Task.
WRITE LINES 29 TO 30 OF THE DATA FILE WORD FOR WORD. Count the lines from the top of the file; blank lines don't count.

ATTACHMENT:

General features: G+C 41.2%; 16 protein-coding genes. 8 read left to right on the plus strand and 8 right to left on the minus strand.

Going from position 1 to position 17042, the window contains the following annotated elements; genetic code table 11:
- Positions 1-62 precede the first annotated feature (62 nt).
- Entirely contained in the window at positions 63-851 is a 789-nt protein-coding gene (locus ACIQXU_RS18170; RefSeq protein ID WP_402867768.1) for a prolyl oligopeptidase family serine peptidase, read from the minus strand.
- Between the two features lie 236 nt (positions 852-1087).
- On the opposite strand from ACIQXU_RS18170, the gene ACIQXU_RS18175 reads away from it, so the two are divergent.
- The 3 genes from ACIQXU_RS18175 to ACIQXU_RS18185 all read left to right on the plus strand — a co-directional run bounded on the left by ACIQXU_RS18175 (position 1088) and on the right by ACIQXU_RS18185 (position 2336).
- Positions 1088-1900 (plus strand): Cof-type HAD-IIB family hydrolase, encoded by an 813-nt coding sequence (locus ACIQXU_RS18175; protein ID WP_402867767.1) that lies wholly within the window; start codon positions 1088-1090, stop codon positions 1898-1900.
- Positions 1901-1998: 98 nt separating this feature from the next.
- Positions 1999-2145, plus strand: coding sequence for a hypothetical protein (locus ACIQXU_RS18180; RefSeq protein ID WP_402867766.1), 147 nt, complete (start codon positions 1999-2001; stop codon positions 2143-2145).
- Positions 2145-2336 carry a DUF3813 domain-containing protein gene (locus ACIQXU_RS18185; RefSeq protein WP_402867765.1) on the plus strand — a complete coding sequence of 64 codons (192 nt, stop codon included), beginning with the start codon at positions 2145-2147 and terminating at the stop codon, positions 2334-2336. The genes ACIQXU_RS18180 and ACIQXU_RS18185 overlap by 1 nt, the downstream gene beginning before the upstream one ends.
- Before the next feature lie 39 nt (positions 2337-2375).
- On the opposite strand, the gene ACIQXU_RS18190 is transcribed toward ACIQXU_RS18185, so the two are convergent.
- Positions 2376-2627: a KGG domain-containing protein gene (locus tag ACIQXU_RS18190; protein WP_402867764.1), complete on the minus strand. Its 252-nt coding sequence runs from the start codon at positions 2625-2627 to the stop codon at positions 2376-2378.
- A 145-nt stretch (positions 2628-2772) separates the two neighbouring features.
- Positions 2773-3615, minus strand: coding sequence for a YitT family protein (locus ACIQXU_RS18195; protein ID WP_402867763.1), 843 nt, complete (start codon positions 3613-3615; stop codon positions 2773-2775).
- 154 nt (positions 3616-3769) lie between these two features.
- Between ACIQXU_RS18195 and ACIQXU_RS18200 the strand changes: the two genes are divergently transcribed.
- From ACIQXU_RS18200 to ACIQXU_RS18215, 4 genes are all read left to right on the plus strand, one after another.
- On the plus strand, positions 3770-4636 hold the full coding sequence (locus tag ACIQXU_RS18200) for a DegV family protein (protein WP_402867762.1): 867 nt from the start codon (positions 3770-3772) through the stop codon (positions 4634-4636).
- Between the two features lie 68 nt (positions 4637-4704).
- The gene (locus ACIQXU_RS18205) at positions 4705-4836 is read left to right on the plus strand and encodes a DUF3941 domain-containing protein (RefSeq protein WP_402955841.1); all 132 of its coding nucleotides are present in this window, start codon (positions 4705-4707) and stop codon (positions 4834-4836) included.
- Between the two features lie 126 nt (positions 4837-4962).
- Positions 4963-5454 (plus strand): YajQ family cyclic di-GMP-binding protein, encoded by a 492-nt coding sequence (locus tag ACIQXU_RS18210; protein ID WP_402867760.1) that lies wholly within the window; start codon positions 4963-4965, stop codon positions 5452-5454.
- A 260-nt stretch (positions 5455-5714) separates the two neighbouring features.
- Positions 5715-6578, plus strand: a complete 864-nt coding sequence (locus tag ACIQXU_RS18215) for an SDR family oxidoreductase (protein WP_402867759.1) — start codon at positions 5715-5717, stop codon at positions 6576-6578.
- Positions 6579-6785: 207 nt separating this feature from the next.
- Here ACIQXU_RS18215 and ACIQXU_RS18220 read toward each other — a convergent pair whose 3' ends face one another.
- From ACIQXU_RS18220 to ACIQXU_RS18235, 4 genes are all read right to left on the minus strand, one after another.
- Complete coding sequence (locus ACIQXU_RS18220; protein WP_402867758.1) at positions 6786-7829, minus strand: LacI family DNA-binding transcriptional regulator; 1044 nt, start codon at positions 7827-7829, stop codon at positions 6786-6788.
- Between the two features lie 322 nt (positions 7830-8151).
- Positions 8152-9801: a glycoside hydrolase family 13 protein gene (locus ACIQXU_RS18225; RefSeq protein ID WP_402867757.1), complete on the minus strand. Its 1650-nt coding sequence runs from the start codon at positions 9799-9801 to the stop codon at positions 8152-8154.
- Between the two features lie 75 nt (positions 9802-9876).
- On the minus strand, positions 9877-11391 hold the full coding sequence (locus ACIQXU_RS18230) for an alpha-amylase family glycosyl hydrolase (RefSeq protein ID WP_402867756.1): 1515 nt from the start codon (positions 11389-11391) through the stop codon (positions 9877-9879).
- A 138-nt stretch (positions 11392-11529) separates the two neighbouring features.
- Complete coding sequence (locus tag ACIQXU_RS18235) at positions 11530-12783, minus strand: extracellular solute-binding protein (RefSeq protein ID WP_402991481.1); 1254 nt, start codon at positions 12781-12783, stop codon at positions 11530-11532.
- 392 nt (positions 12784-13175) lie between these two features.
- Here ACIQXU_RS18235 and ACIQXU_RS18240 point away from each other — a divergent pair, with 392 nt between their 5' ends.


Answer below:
- From ACIQXU_RS18220 to ACIQXU_RS18235, 4 genes are all read right to left on the minus strand, one after another.
- Complete coding sequence (locus ACIQXU_RS18220; protein WP_402867758.1) at positions 6786-7829, minus strand: LacI family DNA-binding transcriptional regulator; 1044 nt, start codon at positions 7827-7829, stop codon at positions 6786-6788.